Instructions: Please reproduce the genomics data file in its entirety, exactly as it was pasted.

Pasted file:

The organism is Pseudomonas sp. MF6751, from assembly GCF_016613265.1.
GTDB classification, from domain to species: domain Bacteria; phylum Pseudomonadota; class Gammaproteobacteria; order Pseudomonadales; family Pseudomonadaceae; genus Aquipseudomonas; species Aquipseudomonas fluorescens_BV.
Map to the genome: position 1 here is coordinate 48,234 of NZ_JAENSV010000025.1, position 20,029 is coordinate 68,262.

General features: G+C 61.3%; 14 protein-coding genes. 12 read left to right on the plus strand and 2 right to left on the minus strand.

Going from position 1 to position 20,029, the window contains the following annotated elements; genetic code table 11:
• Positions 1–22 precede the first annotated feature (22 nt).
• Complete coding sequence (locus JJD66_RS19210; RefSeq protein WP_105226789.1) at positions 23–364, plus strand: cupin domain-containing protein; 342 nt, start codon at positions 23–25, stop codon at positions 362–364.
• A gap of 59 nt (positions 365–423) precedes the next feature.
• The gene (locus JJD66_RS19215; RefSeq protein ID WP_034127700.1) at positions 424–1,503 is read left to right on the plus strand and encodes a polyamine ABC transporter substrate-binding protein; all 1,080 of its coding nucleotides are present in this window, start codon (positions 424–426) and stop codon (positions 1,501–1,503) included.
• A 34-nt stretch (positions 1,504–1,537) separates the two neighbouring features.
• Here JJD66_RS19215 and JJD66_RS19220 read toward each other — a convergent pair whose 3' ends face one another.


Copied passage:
The organism is Pseudomonas sp. MF6751, from assembly GCF_016613265.1.
GTDB classification, from domain to species: domain Bacteria; phylum Pseudomonadota; class Gammaproteobacteria; order Pseudomonadales; family Pseudomonadaceae; genus Aquipseudomonas; species Aquipseudomonas fluorescens_BV.
Map to the genome: position 1 here is coordinate 48,234 of NZ_JAENSV010000025.1, position 20,029 is coordinate 68,262.

General features: G+C 61.3%; 14 protein-coding genes. 12 read left to right on the plus strand and 2 right to left on the minus strand.

Going from position 1 to position 20,029, the window contains the following annotated elements; genetic code table 11:
• Positions 1–22 precede the first annotated feature (22 nt).
• Complete coding sequence (locus JJD66_RS19210; RefSeq protein WP_105226789.1) at positions 23–364, plus strand: cupin domain-containing protein; 342 nt, start codon at positions 23–25, stop codon at positions 362–364.
• A gap of 59 nt (positions 365–423) precedes the next feature.
• The gene (locus JJD66_RS19215; RefSeq protein ID WP_034127700.1) at positions 424–1,503 is read left to right on the plus strand and encodes a polyamine ABC transporter substrate-binding protein; all 1,080 of its coding nucleotides are present in this window, start codon (positions 424–426) and stop codon (positions 1,501–1,503) included.
• A 34-nt stretch (positions 1,504–1,537) separates the two neighbouring features.
• Here JJD66_RS19215 and JJD66_RS19220 read toward each other — a convergent pair whose 3' ends face one another.